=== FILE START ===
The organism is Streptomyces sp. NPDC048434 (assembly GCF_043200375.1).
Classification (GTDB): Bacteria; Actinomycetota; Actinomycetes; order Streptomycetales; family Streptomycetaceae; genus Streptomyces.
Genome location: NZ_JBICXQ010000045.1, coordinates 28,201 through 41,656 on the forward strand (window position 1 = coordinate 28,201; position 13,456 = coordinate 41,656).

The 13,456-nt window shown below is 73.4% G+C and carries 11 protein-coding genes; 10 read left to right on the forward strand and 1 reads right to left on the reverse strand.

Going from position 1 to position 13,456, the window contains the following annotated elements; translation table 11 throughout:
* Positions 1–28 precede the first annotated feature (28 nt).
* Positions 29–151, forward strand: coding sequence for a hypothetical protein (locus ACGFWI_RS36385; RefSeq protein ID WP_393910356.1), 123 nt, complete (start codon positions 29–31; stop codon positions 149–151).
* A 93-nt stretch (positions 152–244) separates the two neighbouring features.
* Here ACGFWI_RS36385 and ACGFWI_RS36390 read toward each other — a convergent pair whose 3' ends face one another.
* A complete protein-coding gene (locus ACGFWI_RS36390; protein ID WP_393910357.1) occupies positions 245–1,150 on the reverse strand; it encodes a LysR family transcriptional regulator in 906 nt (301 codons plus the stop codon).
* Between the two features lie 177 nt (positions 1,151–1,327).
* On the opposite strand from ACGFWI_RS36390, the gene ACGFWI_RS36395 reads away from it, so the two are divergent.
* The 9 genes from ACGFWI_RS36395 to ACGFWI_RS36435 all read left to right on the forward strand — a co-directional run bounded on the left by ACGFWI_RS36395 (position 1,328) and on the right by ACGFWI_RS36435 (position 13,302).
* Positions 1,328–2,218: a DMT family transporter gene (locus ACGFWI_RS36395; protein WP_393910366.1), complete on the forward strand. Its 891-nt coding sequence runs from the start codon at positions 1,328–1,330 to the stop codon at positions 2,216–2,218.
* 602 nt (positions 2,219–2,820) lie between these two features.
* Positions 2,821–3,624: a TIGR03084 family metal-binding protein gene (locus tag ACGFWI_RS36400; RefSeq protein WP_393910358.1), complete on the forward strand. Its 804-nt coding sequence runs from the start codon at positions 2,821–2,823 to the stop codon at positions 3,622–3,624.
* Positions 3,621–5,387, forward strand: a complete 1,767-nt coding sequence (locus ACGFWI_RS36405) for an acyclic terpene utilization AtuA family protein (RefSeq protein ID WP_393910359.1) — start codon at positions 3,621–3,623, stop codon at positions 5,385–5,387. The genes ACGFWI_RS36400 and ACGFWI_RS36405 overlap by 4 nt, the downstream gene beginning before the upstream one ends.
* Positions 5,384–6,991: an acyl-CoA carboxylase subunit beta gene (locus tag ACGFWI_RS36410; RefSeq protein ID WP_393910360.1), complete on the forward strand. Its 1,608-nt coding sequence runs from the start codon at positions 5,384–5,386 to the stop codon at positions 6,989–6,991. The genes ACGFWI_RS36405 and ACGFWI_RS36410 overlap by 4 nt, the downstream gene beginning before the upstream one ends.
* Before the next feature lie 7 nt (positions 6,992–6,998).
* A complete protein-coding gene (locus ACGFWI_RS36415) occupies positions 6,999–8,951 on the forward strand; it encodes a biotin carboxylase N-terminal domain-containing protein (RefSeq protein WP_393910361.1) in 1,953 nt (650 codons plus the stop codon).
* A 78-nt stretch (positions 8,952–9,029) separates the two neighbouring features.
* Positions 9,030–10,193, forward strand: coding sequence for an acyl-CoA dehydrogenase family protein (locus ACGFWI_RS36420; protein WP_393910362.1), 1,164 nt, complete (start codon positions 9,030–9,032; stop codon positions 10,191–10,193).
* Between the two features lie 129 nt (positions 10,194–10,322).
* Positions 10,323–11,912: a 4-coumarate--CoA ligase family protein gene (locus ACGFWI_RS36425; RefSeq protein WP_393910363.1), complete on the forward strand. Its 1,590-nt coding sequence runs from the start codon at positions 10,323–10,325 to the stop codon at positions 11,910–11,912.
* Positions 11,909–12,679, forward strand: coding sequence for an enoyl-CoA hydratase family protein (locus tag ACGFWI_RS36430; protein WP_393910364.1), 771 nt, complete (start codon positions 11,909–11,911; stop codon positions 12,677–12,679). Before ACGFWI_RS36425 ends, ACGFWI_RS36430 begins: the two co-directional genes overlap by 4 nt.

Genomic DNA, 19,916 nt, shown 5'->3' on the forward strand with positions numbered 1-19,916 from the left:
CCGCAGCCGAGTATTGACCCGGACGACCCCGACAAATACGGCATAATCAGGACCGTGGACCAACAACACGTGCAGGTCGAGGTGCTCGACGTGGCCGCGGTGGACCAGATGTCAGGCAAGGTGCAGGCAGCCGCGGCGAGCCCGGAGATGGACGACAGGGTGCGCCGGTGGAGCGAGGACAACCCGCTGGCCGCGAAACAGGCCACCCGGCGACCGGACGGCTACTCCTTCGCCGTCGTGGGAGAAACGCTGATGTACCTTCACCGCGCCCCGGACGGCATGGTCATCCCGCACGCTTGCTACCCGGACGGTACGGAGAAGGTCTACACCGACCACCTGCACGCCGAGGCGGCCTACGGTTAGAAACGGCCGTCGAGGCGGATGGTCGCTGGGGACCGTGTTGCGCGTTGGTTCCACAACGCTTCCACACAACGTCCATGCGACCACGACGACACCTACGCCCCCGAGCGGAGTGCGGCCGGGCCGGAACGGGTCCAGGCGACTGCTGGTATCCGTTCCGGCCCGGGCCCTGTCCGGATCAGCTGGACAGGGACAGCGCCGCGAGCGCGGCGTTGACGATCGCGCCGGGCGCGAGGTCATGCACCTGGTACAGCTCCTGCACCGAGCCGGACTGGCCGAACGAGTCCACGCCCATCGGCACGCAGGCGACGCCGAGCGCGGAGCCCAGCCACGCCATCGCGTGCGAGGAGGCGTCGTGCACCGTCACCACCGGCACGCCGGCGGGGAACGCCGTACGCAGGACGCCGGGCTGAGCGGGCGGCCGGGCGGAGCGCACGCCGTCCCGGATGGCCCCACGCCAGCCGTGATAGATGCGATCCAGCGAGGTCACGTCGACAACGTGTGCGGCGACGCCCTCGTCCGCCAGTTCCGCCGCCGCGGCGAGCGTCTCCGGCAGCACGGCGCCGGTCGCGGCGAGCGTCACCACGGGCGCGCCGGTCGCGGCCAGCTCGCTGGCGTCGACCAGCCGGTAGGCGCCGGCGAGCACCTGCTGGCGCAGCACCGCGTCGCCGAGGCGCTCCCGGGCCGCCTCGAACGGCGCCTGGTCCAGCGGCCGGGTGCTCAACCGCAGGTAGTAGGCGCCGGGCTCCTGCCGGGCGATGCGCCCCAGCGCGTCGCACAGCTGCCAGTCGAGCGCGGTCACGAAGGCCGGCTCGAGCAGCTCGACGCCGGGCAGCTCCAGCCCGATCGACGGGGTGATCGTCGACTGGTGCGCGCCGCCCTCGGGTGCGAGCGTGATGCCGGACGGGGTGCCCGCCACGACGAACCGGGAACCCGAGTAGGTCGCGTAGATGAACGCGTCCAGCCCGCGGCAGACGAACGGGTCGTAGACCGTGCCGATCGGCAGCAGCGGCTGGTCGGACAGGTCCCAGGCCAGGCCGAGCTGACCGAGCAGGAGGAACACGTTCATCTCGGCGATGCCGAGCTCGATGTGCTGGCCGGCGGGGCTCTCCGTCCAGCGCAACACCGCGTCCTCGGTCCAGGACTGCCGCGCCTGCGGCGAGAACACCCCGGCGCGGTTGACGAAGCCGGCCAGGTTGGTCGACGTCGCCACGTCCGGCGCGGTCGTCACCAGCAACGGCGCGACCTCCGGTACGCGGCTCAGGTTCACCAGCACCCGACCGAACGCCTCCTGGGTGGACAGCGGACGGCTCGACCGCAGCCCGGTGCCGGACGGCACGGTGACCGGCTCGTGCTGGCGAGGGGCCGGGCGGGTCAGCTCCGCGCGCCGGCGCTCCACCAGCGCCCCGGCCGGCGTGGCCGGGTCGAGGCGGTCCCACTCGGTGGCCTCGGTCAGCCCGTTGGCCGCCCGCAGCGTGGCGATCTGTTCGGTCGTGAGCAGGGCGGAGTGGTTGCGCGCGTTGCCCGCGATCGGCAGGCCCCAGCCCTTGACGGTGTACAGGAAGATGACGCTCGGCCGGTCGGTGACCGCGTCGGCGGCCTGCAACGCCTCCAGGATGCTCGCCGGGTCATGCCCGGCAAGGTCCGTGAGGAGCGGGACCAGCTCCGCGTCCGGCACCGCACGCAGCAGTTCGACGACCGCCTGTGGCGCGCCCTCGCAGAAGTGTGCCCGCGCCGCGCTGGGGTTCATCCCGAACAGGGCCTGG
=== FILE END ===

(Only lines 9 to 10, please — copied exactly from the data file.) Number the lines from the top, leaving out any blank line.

* Here ACGFWI_RS36385 and ACGFWI_RS36390 read toward each other — a convergent pair whose 3' ends face one another.
* A complete protein-coding gene (locus ACGFWI_RS36390; protein ID WP_393910357.1) occupies positions 245–1,150 on the reverse strand; it encodes a LysR family transcriptional regulator in 906 nt (301 codons plus the stop codon).